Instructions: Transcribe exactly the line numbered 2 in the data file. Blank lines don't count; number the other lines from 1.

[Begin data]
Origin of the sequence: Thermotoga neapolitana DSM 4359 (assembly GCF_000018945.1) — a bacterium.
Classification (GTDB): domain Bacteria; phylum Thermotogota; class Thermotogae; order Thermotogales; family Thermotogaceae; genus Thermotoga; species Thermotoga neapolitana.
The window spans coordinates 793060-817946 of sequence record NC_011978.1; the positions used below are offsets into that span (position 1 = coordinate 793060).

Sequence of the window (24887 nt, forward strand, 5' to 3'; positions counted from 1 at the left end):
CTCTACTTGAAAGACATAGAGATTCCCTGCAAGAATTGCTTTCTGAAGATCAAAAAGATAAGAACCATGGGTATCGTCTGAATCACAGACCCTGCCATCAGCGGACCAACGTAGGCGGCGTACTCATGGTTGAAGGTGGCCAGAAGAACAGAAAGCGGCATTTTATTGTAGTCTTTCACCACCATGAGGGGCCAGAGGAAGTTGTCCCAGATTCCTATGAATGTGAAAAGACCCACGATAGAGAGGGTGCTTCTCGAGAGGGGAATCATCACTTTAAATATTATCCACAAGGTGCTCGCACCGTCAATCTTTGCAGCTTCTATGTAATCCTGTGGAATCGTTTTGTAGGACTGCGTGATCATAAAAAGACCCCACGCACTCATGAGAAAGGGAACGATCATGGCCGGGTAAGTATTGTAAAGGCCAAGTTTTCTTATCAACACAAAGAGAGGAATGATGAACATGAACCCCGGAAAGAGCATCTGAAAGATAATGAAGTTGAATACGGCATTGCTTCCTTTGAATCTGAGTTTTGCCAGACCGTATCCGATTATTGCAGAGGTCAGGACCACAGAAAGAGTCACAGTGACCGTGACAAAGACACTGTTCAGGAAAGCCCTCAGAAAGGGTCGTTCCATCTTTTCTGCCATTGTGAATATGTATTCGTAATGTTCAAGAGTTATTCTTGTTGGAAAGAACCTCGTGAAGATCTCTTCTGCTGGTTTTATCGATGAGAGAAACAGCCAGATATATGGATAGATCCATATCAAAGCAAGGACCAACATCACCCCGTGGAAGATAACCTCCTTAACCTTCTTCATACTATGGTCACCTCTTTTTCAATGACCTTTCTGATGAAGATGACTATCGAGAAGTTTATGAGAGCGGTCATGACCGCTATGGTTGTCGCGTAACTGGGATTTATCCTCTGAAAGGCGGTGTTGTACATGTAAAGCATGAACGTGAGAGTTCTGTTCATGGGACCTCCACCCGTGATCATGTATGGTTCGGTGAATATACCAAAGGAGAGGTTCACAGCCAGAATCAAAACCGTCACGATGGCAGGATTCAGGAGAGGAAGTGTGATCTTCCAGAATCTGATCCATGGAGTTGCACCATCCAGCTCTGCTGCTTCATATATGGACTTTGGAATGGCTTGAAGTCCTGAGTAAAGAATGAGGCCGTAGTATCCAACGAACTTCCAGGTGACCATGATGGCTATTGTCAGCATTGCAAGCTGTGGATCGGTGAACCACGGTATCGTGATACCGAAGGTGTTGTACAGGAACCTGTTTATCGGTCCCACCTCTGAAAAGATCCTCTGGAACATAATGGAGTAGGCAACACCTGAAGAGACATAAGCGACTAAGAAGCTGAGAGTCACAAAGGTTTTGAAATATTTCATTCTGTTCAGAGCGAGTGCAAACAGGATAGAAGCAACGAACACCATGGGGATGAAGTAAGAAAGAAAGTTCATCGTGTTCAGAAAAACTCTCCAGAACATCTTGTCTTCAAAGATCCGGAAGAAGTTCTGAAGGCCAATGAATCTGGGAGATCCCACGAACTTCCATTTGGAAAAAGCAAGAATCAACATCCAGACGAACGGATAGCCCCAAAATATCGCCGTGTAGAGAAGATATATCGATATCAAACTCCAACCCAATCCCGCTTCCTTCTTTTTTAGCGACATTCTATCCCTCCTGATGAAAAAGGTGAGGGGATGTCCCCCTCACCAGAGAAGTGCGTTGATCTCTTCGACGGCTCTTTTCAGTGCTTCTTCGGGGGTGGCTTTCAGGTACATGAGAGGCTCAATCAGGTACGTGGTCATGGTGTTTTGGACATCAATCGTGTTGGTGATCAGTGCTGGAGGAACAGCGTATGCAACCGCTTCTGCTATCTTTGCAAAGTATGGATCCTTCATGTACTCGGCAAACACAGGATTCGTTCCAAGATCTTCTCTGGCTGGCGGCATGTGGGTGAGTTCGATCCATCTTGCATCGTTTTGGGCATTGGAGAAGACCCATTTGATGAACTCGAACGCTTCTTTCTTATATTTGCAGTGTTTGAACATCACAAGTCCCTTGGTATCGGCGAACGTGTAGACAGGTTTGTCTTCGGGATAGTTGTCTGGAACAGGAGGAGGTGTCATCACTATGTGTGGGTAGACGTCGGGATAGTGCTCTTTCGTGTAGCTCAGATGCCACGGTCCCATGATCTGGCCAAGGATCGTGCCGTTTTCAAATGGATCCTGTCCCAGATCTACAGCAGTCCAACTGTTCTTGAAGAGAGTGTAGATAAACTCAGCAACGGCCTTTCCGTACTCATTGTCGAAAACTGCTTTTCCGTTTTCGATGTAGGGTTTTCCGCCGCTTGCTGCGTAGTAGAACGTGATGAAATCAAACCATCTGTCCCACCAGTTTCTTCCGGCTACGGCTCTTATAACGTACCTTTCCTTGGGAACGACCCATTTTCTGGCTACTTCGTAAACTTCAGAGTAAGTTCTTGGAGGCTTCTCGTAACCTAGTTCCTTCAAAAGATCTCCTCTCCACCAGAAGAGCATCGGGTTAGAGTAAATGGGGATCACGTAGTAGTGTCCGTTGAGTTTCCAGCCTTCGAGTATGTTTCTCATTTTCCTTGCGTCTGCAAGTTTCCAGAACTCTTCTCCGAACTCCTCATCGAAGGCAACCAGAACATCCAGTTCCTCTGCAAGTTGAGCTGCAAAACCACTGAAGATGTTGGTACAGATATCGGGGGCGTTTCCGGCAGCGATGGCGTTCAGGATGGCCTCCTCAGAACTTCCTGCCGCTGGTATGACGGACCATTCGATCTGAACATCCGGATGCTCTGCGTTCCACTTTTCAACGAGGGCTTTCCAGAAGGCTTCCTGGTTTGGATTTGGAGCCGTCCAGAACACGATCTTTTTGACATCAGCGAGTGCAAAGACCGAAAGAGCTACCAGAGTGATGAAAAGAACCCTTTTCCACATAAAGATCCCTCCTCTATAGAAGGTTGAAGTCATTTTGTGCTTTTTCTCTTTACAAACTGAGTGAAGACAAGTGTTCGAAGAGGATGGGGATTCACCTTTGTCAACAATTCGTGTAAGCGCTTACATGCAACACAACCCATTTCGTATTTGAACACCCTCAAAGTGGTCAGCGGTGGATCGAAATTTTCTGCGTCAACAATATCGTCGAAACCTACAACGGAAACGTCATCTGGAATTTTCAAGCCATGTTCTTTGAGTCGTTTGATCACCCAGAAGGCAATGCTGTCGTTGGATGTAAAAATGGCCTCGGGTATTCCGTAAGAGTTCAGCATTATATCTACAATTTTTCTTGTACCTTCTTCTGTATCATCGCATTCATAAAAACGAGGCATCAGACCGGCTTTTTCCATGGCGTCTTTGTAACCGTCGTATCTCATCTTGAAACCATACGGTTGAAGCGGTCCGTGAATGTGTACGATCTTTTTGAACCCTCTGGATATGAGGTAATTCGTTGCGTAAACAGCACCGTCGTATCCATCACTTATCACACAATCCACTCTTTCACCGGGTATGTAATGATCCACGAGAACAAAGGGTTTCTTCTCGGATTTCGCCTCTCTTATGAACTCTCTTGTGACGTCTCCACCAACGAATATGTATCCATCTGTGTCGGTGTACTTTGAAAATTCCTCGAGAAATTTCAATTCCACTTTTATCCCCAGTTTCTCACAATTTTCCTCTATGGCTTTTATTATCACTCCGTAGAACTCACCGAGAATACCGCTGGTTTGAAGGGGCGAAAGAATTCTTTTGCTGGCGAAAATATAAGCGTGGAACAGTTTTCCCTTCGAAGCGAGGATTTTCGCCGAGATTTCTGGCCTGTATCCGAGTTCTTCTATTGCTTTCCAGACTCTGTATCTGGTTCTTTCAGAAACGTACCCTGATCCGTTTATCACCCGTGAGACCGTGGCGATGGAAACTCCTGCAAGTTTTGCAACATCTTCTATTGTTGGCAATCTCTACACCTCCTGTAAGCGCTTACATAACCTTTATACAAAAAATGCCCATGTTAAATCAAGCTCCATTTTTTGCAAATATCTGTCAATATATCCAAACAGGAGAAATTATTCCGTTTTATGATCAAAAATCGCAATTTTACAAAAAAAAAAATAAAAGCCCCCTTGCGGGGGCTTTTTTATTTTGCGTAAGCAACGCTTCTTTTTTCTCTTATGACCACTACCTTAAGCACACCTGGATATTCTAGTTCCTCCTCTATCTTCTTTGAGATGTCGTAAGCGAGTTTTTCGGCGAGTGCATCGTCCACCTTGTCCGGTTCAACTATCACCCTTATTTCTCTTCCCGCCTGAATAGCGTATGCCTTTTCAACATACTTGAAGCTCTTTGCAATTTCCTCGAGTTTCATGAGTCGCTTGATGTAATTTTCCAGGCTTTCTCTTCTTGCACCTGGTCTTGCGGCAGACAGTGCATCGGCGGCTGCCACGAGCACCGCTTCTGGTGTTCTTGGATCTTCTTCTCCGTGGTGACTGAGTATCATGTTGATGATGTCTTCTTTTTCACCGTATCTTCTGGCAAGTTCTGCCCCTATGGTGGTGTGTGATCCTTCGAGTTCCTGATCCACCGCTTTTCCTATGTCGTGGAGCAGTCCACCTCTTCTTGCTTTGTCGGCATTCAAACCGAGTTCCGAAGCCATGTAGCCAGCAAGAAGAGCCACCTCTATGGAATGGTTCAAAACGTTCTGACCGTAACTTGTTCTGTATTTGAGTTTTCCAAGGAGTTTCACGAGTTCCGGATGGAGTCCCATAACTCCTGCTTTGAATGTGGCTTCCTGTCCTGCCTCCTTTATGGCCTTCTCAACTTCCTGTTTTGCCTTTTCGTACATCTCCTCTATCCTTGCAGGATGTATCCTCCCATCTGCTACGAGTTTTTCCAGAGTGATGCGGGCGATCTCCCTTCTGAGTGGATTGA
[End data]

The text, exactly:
Classification (GTDB): domain Bacteria; phylum Thermotogota; class Thermotogae; order Thermotogales; family Thermotogaceae; genus Thermotoga; species Thermotoga neapolitana.